The show ended with another wonderful mashup: A man’s a man for a’ that [which always brings a tear to my eye and a lump to my throat] overlaid an inspired medley of Mozart melodies – I heard snatches of his Rondo alla Turca, the Queen of the Night’s stratospheric stabbing notes, and I’m sure there was much, much more.

Music Director Karen McIver and creator/ director Mary McCluskey must have had a ball putting this show together. It was packed out – the penultimate performance of what must have been a very successful tour: if the show returns, don’t miss it!

Amadeus and the Bard, Scottish Opera, Scottish Opera Production Studios, Glasgow, Run Ended

Mary Woodward Review

The Drift Traverse Theatre, Edinburgh, Review:

The Drift, Traverse Theatre,

***** (5 stars)

The Drift is a mesmerising one-woman show written and performed by Hannah Lavery in which she reveals the pain of her [mostly non-] relationship with her father and the continuing stream of insults and gibes she suffers as a result of her extremely tangled mixed-race heritage.

Hannah’s father died suddenly in 2014. After a long period of estrangement, they were beginning to reach out to each other again – but he died from a heart attack while she, all unknowing, was reading one of her poems to an appreciative audience.

I should love to see a copy of the script – it’s pure poetry as it shifts through time and place, weaving together a picture of her complex heritage – Scotland, West Africa, Jamaica, Burma, India; slaves, slavers, ordinary folks and aristocrats; vocal and silent.

Hannah is filled with rage – rage at her father for being absent from so much of her life and for dying with so much unsaid between then; rage at the Scots involved in the slave trade who took advantage of and abandoned defenceless women, creating a race of half-breeds; rage at the continuing merciless persecution of children and adults who aren’t accepted as belonging to the country in which they live – Where do you come from? Here. No, where do you come from? – no matter how many generations of ancestors have lived in the same place…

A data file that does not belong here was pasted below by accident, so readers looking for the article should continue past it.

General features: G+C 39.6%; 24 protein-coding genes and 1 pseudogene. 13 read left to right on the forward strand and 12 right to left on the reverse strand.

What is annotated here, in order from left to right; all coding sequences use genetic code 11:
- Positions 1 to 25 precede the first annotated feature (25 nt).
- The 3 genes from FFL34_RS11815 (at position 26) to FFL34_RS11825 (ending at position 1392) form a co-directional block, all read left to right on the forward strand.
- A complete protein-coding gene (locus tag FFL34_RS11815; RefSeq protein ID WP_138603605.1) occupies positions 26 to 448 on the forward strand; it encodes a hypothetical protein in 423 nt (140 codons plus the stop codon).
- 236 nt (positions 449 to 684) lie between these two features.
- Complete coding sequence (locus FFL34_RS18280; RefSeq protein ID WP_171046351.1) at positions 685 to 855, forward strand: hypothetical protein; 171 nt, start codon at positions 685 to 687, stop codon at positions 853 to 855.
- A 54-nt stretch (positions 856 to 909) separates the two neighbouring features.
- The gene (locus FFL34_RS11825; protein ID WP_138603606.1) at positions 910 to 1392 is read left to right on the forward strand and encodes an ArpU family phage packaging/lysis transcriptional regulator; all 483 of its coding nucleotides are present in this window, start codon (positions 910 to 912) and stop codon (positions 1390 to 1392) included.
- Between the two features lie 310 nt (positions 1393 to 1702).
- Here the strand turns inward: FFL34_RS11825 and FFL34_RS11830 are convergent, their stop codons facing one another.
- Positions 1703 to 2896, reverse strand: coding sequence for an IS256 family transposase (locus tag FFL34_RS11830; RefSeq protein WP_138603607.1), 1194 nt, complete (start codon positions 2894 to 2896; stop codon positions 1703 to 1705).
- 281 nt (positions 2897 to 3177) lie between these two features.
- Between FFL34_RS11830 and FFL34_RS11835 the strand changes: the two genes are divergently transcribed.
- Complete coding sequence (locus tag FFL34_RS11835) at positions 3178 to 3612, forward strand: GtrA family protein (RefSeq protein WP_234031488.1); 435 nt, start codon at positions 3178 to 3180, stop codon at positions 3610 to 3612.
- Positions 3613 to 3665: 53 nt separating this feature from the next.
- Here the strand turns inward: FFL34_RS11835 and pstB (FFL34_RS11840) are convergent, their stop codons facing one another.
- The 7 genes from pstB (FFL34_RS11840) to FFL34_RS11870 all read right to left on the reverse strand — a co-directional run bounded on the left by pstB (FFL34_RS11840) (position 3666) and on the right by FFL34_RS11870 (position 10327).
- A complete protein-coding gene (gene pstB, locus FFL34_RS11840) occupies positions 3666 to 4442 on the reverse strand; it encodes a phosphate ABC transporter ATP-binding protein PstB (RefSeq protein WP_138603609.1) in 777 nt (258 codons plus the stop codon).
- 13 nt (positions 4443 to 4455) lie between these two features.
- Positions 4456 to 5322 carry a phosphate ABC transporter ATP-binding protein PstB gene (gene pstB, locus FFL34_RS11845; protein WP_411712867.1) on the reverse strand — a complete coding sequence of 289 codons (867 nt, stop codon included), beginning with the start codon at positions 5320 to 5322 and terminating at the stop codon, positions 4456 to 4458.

And the rage is symptomatic of Hannah’s nearly unbearable pain. History repeats itself endlessly; there is the longing to belong and the continuing reminder of forever being seen as the outsider; the pain for her children who also suffer from the ‘casually racist’ remarks made by their peers as well as adults passing in the street.

It must have taken a phenomenal amount of courage to write and perform this story – especially to a nice white mostly middle-class Edinburgh audience: I wonder how many of us will have come away from the theatre determined to examine ourselves and root out those [hopefully] unconscious, unthinking attitudes towards our fellow-Scots.

Hannah’s introduction to her play begins Our Scottish history is not a fixed thing. It changes under observation and through investigation. We would be fools to think we are done with it, that it is written. We would be fools to think our history is done with us, its secrets spilled, and that it has been spoken by all those who should speak it, heard by all those who should hear it. She invites us to look at ourselves and the stories we tell about ourselves and others around us, while finding a way to begin making peace with her heritage and her father. It’s a wonderful piece of writing, and a deeply moving story.

The Drift, Traverse Theatre, Edinburgh, RUN ENDED

Mary Woodward Review

The Signalman, Traverse Theatre, Edinburgh, Review

The Signalman  (As part of A Play, A Pie and a Pint)

****  4 stars. 

My first PPP of this all-too-short season: and it was a cracker to begin with!